Kettering students invent device so friend can throw first pitch at Dragons game

A Kettering elementary school student with limited physical movement threw out the ceremonial first pitch at the Dayton Dragons game Friday night, using a device created by a classmate.

Prass Elementary third-grader Lola Zimmer’s apparatus helped fifth-grader Neil, who suffers from cerebral palsy and can only use his arms slightly, throw a ball by activating a head switch.

A project that Prass Principal Jennifer Paxson said “brought the school together” put both Lola and Neil in the spotlight Friday night at Day Air Ballpark.

“I wanted him to experience the same things others can experience,” Lola said about Neil.

“And I kind of like helping people … And we wanted to improve his ability to throw a ball,” she added.

The device, dubbed Neil’s Green Machine, was a project for the school’s Invention Convention, said Kettering City Schools gifted intervention specialist Casey McBride.

Lola said she started making it after it became known last winter that Neil wanted to throw a snowball.

Usually confined to a wheelchair, Neil “is quite the active kid. He loves sports, especially baseball, the color green, dogs, and just wants to be able to throw a ball,” McBride said in an email.

Using her grandfather’s workshop, Lola said the parts for Neil’s Green Machine include nuts, bolts, wood, a cup, screws, a motor, a spring and a rubber band. With support from fellow students, teachers, parents and grandparents, the machine was built.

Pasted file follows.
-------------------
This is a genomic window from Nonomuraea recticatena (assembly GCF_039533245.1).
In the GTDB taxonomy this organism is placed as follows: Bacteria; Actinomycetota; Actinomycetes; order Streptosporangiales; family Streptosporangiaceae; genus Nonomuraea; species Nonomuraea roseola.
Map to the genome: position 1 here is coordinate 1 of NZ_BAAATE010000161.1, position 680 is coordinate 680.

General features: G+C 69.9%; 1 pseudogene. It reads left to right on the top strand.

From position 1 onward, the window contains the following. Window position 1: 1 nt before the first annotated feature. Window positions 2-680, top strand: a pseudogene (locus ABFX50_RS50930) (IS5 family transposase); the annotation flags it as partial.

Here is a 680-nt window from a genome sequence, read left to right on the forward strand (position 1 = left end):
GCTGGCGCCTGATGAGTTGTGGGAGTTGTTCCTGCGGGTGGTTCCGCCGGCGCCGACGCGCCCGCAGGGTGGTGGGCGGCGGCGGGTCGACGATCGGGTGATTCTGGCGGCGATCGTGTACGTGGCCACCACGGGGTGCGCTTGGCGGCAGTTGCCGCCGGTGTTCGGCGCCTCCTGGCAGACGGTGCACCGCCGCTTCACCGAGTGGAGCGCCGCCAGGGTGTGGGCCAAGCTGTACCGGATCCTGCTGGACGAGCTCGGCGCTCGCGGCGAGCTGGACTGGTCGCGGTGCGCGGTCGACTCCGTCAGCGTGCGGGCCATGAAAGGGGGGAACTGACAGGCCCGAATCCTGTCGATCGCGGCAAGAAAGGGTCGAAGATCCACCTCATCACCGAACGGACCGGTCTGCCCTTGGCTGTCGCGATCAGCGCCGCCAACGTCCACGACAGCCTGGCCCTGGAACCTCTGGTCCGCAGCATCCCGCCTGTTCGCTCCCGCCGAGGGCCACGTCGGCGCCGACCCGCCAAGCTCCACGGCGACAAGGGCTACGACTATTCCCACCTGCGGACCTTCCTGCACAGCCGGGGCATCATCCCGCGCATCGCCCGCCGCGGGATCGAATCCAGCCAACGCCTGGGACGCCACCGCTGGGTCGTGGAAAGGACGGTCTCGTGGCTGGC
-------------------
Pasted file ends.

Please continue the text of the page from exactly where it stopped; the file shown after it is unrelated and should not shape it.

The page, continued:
“It took a really long time to build it because it’s big and there’s a lot of (electrical) stuff that goes on it,” she said.

“Originally,” McBride said, “we didn’t know Neil other than seeing him in the hallway and cheering him on. But now that he’s come to our classroom and we’ve been involved with him, all our students are on his side.

“Lola’s definitely more connected to him because she’s had to talk to him personally about things,” she added. “(But) it’s not just Lola and Neil. It’s Prass and Neil now.”

McBride’s story about Lola and Neil made its way to Luke Campbell, the Dayton Dragons manager of corporate partnerships, a school district official said.

Campbell told McBride he was “truly taken aback by the creativity, ingenuity, and empathy displayed by your students.”

The effort by the families of Lola and Neil, and other Prass students and staff “is well above and beyond anything we could have asked for the Invention Convention,” McBride said. “It’s been an amazing community building experience.”

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